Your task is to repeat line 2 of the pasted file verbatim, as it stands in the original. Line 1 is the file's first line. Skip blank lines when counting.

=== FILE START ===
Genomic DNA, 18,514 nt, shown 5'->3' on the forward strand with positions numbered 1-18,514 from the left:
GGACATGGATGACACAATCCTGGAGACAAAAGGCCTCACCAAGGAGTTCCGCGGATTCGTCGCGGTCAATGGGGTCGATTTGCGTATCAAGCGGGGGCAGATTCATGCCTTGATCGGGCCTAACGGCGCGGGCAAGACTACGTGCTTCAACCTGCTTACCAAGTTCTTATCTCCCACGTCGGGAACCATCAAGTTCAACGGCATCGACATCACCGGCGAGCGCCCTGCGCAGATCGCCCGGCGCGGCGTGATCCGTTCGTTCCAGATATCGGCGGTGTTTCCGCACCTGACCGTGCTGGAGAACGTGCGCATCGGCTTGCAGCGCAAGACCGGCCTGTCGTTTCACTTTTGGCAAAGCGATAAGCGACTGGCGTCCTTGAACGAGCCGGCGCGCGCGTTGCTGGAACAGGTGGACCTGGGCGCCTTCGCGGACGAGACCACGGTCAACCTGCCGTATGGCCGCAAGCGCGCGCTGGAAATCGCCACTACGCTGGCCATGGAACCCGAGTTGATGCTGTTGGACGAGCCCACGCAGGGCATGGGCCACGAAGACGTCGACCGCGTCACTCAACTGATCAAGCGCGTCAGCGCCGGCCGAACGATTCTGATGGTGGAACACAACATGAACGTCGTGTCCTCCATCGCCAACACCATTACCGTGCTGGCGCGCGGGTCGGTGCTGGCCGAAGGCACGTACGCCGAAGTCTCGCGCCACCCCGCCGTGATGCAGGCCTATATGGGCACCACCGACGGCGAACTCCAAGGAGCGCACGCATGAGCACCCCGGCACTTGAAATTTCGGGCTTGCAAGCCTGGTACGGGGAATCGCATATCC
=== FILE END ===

GGACATGGATGACACAATCCTGGAGACAAAAGGCCTCACCAAGGAGTTCCGCGGATTCGTCGCGGTCAATGGGGTCGATTTGCGTATCAAGCGGGGGCAGATTCATGCCTTGATCGGGCCTAACGGCGCGGGCAAGACTACGTGCTTCAACCTGCTTACCAAGTTCTTATCTCCCACGTCGGGAACCATCAAGTTCAACGGCATCGACATCACCGGCGAGCGCCCTGCGCAGATCGCCCGGCGCGGCGTGATCCGTTCGTTCCAGATATCGGCGGTGTTTCCGCACCTGACCGTGCTGGAGAACGTGCGCATCGGCTTGCAGCGCAAGACCGGCCTGTCGTTTCACTTTTGGCAAAGCGATAAGCGACTGGCGTCCTTGAACGAGCCGGCGCGCGCGTTGCTGGAACAGGTGGACCTGGGCGCCTTCGCGGACGAGACCACGGTCAACCTGCCGTATGGCCGCAAGCGCGCGCTGGAAATCGCCACTACGCTGGCCATGGAACCCGAGTTGATGCTGTTGGACGAGCCCACGCAGGGCATGGGCCACGAAGACGTCGACCGCGTCACTCAACTGATCAAGCGCGTCAGCGCCGGCCGAACGATTCTGATGGTGGAACACAACATGAACGTCGTGTCCTCCATCGCCAACACCATTACCGTGCTGGCGCGCGGGTCGGTGCTGGCCGAAGGCACGTACGCCGAAGTCTCGCGCCACCCCGCCGTGATGCAGGCCTATATGGGCACCACCGACGGCGAACTCCAAGGAGCGCACGCATGAGCACCCCGGCACTTGAAATTTCGGGCTTGCAAGCCTGGTACGGGGAATCGCATATCC